Why the Chinese Cannot Be Taken Seriously Over the Conflict on the Korean Peninsula

by Pejman Yousefzadeh on November 26, 2010

I can understand the Chinese being upset over the fact that the United States has decided to make its presence felt in the Yellow Sea, in the aftermath of the recent artillery clash between North and South Korea. What I cannot understand, however, is why the Chinese should be surprised–if indeed they are–that the United States is taking the actions that it is taking. After all, no one really ought to have expected that the U.S. would throw South Korea under the bus by refraining from showing strength and resolve in the aftermath of North Korea’s latest act of aggression. Surely, the Chinese cannot plausibly claim that they were taken by surprise by the American decision to hold joint military exercises with South Korea.

I suppose it is noteworthy that the Chinese “denunciation”–such as it is–is more restrained than previous statements condemning American military exercises in Asia, and that it appears to contain no objections to exercises that occur outside of China’s exclusive economic zone; previous statements sought to establish Chinese hegemony beyond even the economic zone. This indicates, as the story mentions, concern that the conflict on the Korean peninsula might overshadow an upcoming visit by Hu Jintao to Washington, but one ought to hope as well that it indicates a new Chinese recognition of reality; that North Korea’s actions are indeed dangerously destabilizing, and that the United States will not be prevented from establishing a military presence in Asia, or from pursuing its own interests in the region. Attendant to this hope, one would like to believe that quiet diplomacy on the part of the Obama Administration convinced the Chinese that North Korea’s actions are no laughing matter, and that the United States would not leave Asia to be a sphere of exclusive Chinese influence. I suppose that we will have to wait for the diplomatic history to be written in order to see whether the Administration was able to intelligently project strength and resolve on this issue.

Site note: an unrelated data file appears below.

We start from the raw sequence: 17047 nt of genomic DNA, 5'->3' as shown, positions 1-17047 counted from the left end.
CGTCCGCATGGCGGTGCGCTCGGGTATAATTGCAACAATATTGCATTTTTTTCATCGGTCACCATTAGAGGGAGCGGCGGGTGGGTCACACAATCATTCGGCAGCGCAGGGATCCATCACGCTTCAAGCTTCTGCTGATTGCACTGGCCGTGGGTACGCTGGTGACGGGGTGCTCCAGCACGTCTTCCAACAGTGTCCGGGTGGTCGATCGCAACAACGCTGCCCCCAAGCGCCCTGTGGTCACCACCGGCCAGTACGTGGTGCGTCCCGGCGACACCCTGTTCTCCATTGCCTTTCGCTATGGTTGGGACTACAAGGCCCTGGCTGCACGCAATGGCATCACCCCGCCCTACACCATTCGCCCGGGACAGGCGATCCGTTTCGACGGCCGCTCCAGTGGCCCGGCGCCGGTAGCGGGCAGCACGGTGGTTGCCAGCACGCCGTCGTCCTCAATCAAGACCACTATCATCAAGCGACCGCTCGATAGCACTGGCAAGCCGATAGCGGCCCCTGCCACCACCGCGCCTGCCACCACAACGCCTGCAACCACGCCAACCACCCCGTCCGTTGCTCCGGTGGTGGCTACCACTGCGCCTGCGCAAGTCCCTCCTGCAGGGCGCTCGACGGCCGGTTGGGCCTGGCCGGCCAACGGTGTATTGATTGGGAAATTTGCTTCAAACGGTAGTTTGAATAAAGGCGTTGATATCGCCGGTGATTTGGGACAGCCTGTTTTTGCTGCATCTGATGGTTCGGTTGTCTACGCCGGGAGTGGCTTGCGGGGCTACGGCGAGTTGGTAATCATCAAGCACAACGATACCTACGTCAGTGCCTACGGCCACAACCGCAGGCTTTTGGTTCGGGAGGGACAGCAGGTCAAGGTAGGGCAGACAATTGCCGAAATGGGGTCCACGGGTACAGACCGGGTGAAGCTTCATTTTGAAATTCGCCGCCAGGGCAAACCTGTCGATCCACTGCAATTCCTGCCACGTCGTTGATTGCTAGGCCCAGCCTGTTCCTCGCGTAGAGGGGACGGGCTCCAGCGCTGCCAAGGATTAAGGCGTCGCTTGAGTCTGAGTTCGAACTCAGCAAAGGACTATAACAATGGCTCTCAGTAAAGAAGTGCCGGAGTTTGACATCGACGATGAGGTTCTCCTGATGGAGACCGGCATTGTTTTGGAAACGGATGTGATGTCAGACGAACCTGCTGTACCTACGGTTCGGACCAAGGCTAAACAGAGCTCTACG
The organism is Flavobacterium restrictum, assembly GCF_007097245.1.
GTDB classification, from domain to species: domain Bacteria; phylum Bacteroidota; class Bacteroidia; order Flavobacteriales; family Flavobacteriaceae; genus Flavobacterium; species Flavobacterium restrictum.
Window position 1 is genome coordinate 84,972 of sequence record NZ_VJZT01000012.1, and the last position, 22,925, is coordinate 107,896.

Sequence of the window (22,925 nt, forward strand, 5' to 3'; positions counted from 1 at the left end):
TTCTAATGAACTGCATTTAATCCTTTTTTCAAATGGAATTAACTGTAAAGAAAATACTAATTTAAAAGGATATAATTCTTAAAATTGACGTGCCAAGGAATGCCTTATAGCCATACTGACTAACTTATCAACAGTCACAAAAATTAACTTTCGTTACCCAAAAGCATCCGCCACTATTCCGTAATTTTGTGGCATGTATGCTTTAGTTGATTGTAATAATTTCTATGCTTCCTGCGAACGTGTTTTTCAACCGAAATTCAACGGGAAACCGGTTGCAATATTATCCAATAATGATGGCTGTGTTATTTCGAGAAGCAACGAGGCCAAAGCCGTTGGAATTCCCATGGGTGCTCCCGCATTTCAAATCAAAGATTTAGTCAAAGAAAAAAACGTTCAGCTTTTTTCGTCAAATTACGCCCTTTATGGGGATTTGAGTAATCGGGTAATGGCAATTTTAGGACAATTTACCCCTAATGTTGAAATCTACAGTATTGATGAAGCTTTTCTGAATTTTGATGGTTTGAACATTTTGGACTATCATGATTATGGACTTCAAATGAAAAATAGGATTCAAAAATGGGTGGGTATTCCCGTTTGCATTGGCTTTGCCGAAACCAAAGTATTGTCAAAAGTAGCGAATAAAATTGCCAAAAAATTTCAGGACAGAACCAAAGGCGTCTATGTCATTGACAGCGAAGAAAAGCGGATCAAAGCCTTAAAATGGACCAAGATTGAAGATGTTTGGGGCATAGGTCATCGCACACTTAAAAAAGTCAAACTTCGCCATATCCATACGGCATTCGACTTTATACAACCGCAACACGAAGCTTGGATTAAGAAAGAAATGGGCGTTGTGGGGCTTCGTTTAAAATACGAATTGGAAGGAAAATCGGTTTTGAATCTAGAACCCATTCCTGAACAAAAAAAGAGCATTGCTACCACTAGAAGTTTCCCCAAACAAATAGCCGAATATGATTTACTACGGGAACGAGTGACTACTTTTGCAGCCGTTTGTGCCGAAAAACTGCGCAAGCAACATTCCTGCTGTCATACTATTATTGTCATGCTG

But as I have argued before, the conflict on the Korean peninsula represents a failure of Chinese diplomacy, since the Chinese were not able to pursue and achieve their interest in preventing the United States from stating a claim of interest and concern over what goes on militarily in Asia. If the Chinese were as smart as many believe that they are, they would be using all of the diplomatic and economic resources at their command to prevent North Korea from exacerbating tensions any further, lest the United States decide that it needs to increase its presence in a region in which China wishes to establish its hegemony. Either the Chinese have failed to intelligently pursue their interests by not putting pressure on North Korea, or they have sought to do so, and have failed utterly, indicating that their diplomatic strength simply is not what many believed that it is.

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